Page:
First Time Scuba Diving Experience

First Time Scuba Diving Experience

As you may have read from some of my posts, I am a huge fan of scuba diving. To say that I’m a huge fan would probably be an understatement. I live for it.

Living in the biggest archipelago in the world, it would be wrong for me not to try diving. During my 1 month trip to Bali, I decided to take on scuba diving for the first time. At that time I didn’t expect much of it and probably thought it would not fit me. Boy, I had never been so wrong in my life.

I first took my Discover Scuba Diving in Bali with OK Divers in Oct 2018. A friend of mine randomly asked me if I wanted to try scuba diving and I made a diving plan with her soon after.

The first day I arrived at Padangbai, I was asked to change into my swimming suit and a 4mm wetsuit. After changing my clothes, I was also asked to fill in medical requirement and agreement forms.

The scuba diving instructor explained to me about scuba diving in general and the need-to-know basic. He repeatedly warned me to never hold my breath underwater and never touch anything underwater, which are super important to remember if you want to try scuba diving, guys.

my super happy face

After the verbal explanation, he asked me to go to the pool to try some skills. These skills are mask clearing, underwater breathing, how to find my regulator, finning, weight trimming, and buoyancy control. These are the basic skills and you will always need them. Another thing that he taught me was to triple check my equipments as well as my buddy’s equipment.

Scuba divers always do this to ensure there’s nothing wrong with the equipments and to really make sure everything is ok. This may seem a little bit exaggerated but believe me, there are numerous dive accidents that was caused by faulty dive equipments.

The pre-dive check that was taught to me was B-W-A-R-F. B is for BCD (Buoyancy Compensator Device). W is for Weights and normally you will be given weight belt according to your weight trimming. A is for air, meaning you should always check your SPG (Submersible Pressure Gauge) and make sure the needle is not on 0 (fully opened tank) and it’s stable when you breath on the regulator. R is for regulator and F is for final OK.

After I did this pre-dive safety check with my buddy and my instructor, he told me that I was ready to try diving in open ocean. I was so excited and nervous at the same time, but he reassured me that everything was going to be really fun.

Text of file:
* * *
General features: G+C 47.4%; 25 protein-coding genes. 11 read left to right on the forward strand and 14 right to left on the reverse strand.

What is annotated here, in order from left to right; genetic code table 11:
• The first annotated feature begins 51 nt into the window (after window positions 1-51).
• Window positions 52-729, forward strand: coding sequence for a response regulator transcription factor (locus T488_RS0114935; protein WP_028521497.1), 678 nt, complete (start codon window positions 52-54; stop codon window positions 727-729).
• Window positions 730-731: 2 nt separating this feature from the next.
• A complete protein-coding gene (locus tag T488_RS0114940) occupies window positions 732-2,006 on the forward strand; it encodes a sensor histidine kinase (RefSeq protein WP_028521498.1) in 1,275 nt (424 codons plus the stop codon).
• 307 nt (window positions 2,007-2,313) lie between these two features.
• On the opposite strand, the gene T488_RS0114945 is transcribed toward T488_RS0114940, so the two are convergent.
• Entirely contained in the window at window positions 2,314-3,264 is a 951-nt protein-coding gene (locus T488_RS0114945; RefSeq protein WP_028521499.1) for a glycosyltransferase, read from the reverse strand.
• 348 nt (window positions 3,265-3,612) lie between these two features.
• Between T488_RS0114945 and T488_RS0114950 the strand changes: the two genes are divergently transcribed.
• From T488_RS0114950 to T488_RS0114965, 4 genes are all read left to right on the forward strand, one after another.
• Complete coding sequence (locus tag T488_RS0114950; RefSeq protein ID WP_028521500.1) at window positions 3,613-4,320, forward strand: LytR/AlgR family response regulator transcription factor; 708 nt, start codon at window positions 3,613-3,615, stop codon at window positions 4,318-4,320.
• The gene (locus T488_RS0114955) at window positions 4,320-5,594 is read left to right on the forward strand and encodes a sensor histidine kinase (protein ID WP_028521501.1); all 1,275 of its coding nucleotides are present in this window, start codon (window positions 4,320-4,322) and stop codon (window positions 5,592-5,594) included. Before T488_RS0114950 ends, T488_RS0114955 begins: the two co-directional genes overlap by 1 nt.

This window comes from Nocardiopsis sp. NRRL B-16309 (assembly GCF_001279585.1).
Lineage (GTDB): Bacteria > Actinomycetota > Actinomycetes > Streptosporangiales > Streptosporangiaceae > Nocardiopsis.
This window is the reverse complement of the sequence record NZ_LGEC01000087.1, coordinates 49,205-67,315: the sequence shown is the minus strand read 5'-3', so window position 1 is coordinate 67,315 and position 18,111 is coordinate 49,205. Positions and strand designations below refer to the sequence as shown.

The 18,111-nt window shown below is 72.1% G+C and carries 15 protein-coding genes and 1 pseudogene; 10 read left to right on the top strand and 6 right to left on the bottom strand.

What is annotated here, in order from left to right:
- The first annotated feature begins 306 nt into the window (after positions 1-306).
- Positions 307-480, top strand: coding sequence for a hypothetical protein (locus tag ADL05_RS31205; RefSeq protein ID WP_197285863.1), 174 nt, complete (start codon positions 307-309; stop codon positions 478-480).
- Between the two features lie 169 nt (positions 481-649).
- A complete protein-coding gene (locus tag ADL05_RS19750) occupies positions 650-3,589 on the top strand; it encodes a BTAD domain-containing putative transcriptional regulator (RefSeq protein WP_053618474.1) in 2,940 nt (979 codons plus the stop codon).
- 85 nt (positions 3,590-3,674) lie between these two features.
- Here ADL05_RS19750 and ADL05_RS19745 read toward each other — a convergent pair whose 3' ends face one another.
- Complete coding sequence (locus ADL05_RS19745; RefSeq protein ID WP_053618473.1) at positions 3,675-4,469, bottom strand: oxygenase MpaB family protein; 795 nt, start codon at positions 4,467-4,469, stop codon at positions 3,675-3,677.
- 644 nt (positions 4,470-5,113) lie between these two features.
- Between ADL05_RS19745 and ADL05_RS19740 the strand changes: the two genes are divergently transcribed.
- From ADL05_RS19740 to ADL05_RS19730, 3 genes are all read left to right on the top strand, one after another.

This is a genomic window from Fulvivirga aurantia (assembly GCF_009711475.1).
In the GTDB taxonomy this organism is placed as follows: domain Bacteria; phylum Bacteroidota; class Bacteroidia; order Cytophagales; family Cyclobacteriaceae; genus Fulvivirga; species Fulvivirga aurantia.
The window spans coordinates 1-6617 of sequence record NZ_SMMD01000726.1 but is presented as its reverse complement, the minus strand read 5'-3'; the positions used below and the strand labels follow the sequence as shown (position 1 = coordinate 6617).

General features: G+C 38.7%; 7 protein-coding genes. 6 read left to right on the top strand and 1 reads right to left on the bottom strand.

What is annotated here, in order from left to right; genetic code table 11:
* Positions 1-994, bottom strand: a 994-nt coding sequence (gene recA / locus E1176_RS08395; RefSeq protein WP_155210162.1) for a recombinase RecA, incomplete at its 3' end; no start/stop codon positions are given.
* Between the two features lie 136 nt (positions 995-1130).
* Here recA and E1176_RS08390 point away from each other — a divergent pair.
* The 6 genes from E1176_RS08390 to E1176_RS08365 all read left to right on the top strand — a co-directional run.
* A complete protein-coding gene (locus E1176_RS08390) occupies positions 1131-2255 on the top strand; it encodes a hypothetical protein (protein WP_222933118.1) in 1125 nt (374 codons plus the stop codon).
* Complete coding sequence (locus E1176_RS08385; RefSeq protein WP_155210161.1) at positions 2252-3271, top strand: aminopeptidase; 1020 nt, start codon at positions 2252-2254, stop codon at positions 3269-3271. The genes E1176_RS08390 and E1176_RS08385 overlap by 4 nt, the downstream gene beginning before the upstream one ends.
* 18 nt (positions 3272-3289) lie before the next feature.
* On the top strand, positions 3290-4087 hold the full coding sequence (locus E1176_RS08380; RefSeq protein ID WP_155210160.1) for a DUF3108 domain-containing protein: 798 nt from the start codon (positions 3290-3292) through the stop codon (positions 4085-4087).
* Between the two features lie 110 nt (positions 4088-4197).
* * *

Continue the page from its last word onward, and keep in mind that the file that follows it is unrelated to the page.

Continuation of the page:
The next day, I arrived at OK Divers early at 8am in the morning and the crew was getting the equipments ready on the boat. I met my instructor and he introduced me to a cool Korean dive master who will be guiding me during the dive.

I was fortunate enough to have done my discover scuba diving in Manta Point and Crystal Bay. There were a few people telling me that it was a courageous move though because the current was quite strong and normally discover scuba diving was conducted in calmer sites. But, I will not discuss about it here and personally, I felt the sites were pretty safe for beginners. There’s also another saying that goes if you dive in Crystal Bay, you will definitely be back (so far it has been true, despite the cold water).

The thing about these two dive sites is that they are really special. In Manta Point, you can experience the sight of schooling manta rays being cleaned by cleaner fishes. Manta Point also has a swell that brings me back and forth along with it.

For Crystal Bay, this site is really famous to spot Mola Mola or Sunfish. Not only that, to see Mola Mola, you need to come at the right season (September to November) where the water is at its coldest temperature. The visibility in Crystal Bay is crystal clear and ranging between 30m – 35m, hence the name Crystal Bay.

The sea temperature at Manta Point was 23 degree Celsius and 22 degree Celsius in Crystal Bay. It was freezing and I almost thought that the thing that would really kill me was not the current but the temperature. Of course, I’m still alive and now I’ve been to colder sites.

I dove with my friend and the Korean dive master and saw one big manta ray in Crystal Bay. The whole time I was thinking that I will definitely take this seriously and do this for life. Heck, I might even pursue scuba diving career and currently I’m on my way there.

Moral of the story here is to stop expecting things and let them surprise you in the most beautiful ways. This post is dedicated to my Slovak friend and her randomness of asking me to dive, I can’t never thank her enough.

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